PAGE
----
Scholarship should be a disinterested inquiry into the truth or knowledge. That’s how scholarship has been defined in the academic profession and that’s what “academic” means. The very word “academic” means that you don’t have a specific end in view, that you are going to take your inquiry wherever it will take you.
My book is filled with statements of professors saying how their activism is integral to their work, as it is to their lives. That is their agenda and my book is an argument that this is at odds with academic freedom and academic standards.
The reference that Professor Nelson made to my claim about Ward Churchill that he said he looks for evidence to support his pre-existing beliefs is something that Ward Churchill actually told the faculty panel that investigated him. Churchill actually said this; I didn’t make it up. In describing his research method, he told the panel something like “I know what I want to prove and then my research is finding the proof of it.” That’s not scholarly method. I think we all recognize that.
I have no problem with a class being devoted to an event like 9/11 after an event like that. Any class. The question is whether professors treat their classes as political platforms regularly. It’s not that hard to find out. But it takes university resources to do it – and that is where my statement that “I don’t have the resources to do it comes from. A given school can have 35,000 students, even more. Every one of those students gets a teacher evaluation form from the university. How difficult would it be to put on the teacher evaluation forms a question like “What is your teacher’s attitude towards intellectual diversity?” These forms will have such questions about gender diversity, ethnic and racial diversity, and sexual orientation. How about adding: “Does the teacher treat students who disagree with them respectfully?” How hard is that to do?
The American Association of University Professors should advocate that every university administration put that on question on the evaluation forms. This argument would be over.
SCOTT SMALLWOOD: Mr. Horowitz, question for you. Last year the AAUP conducted a public opinion survey to see what the public felt about a number of things related to professors and higher education, including some questions that were related to your campaign. Certainly those results can be spun by different sides in various ways. I’d like to talk about one result.
Most people in the survey didn’t think political bias in the classroom is the most important issue facing higher education. More than 40% chose a much more basic worry, the high cost of tuition. Even binge drinking beat out political bias, which just 8% cited as the top issue.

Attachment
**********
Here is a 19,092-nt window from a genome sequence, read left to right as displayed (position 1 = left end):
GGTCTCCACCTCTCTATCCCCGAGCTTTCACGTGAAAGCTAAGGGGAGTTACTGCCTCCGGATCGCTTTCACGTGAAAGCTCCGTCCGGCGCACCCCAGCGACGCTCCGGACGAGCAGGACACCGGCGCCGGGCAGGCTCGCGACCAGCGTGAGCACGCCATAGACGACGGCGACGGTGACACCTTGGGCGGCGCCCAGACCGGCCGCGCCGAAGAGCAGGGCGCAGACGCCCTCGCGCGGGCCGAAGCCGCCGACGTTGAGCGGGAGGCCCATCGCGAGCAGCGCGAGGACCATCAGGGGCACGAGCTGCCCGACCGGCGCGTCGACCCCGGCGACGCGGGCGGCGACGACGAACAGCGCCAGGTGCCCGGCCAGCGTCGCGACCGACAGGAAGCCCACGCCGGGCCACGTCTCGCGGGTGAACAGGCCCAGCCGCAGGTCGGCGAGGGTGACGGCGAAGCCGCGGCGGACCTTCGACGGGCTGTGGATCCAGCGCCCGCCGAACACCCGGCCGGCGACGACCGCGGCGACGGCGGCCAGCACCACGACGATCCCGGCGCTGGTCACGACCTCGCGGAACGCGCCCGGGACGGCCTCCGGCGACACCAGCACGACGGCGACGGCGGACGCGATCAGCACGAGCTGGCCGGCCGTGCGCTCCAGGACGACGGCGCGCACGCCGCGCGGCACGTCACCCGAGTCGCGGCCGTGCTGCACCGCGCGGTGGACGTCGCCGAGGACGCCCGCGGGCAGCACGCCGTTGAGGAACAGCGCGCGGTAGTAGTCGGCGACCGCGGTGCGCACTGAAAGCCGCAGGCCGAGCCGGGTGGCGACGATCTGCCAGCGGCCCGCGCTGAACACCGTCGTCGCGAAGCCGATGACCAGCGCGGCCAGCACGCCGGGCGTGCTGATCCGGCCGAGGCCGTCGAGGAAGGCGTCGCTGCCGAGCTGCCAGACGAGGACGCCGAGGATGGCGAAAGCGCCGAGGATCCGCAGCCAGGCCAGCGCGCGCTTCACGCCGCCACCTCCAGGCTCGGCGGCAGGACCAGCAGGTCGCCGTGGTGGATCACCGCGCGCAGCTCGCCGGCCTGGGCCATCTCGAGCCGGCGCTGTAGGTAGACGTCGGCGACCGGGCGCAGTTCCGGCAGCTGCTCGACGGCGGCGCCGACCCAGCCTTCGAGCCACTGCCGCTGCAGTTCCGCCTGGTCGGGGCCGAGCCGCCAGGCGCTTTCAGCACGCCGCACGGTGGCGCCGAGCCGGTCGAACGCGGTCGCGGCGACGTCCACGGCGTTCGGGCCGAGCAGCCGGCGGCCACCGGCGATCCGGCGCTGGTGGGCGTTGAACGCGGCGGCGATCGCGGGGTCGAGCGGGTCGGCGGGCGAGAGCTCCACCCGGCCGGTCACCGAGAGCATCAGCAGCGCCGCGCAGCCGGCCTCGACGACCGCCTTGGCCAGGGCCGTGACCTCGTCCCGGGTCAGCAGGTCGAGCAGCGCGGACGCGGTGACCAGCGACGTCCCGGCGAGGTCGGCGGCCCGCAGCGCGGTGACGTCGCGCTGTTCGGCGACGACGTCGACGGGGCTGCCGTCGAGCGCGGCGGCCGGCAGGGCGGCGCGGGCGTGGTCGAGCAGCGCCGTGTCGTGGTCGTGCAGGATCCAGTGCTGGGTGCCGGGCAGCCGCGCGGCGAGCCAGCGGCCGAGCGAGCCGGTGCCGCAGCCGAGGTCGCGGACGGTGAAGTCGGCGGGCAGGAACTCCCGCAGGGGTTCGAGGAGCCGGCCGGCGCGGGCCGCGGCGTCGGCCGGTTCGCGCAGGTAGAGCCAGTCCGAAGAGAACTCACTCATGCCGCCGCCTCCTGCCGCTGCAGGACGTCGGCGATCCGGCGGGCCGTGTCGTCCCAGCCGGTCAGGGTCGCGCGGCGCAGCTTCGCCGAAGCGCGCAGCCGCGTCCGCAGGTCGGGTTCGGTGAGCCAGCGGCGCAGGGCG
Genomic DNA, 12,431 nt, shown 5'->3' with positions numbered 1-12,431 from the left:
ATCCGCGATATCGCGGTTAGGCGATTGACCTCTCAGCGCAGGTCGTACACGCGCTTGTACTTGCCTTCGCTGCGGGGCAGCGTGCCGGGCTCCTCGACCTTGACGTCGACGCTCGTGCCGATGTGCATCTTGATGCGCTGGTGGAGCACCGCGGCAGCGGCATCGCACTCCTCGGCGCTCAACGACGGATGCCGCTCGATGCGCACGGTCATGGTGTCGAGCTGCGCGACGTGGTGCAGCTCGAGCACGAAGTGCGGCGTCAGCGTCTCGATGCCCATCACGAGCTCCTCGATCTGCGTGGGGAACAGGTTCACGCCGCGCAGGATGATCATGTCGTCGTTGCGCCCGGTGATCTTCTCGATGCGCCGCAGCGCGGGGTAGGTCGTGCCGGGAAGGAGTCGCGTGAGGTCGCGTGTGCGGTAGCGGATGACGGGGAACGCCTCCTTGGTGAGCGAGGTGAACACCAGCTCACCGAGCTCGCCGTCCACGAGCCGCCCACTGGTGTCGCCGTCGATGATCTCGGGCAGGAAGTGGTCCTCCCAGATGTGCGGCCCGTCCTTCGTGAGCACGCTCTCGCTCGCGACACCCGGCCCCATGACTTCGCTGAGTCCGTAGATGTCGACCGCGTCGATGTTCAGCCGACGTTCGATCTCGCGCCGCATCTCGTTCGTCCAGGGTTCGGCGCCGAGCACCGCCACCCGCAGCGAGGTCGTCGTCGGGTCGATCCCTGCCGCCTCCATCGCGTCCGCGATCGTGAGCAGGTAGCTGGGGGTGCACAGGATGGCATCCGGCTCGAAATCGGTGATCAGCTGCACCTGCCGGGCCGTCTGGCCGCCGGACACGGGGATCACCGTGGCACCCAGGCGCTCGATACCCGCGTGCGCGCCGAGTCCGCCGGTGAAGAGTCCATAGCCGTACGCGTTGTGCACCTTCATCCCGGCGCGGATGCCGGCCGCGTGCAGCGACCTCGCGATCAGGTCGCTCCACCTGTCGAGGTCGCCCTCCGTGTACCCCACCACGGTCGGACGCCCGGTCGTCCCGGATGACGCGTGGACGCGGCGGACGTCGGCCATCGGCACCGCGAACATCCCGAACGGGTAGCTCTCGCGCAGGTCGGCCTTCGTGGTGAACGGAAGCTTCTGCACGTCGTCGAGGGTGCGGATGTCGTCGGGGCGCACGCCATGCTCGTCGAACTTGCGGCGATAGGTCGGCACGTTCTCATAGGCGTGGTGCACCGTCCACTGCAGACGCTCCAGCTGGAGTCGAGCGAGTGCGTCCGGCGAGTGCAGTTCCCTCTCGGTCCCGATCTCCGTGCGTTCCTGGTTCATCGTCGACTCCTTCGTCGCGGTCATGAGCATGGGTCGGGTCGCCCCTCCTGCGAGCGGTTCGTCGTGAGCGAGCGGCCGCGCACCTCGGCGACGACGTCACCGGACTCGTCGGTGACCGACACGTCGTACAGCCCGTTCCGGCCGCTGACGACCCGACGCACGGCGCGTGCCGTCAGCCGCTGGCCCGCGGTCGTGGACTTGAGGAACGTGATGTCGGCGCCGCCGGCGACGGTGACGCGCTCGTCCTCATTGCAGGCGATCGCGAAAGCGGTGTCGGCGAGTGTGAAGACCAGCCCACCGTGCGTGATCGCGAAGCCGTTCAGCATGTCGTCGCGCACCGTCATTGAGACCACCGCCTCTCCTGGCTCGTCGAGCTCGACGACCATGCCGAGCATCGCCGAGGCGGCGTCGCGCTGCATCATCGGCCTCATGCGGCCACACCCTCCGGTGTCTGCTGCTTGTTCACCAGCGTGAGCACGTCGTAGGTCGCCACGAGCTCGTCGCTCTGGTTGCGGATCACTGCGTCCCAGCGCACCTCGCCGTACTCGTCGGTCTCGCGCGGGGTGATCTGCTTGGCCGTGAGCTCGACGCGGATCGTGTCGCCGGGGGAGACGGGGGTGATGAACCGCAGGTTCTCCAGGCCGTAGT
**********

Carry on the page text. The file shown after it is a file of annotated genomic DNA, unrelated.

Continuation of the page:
Is this campaign a tempest in a teapot?
DAVID HOROWITZ: Oh, I don’t think so. Of course, the cost of higher education is important. And politicization of the university which concerns us is pretty well confined to liberal arts faculties.
When you’re talking “higher education,” the majority of resources go into biology courses, the hard sciences generally, and departments like Economics, which happens actually to be a field which is generally taught in a professional manner. Only a segment of the university, the liberal arts segment which includes new interdisciplinary fields like Women’s Studies and Peace Studies, contains seriously problematic courses.
Most people are just unaware of what goes on in these courses. That they just do not know. So my campaign really has been to try shine a light on these problems.
In my view, there is a problem if one student in one course, like Bradley Alexander whom we heard from this morning, has inflicted on him what Bradley reported. Bradley wanted to be a history major at the University of Georgia. He signed up for a history course about the first and second World Wars. On the first day of class the professor went into a class-long rant against the war in Iraq, George Bush and Dick Cheney, used obscenities and attacked the President and Vice President as cowards. This passionate outburst caused Bradley Alexander to believe that he could not get a fair grade in the course and that it was not going to stay on the subject he signed up for. He withdrew and wrote article about his experience Frontpagemag.com. The entire history faculty responded by signing a petition supporting the professor against the student, who had to give up what he wanted to study, which was history, and change his major. This case alone would justify the campaign I’m waging.
 As my tone was meant to emphasize, these are partly satiric imitations, not direct quotes.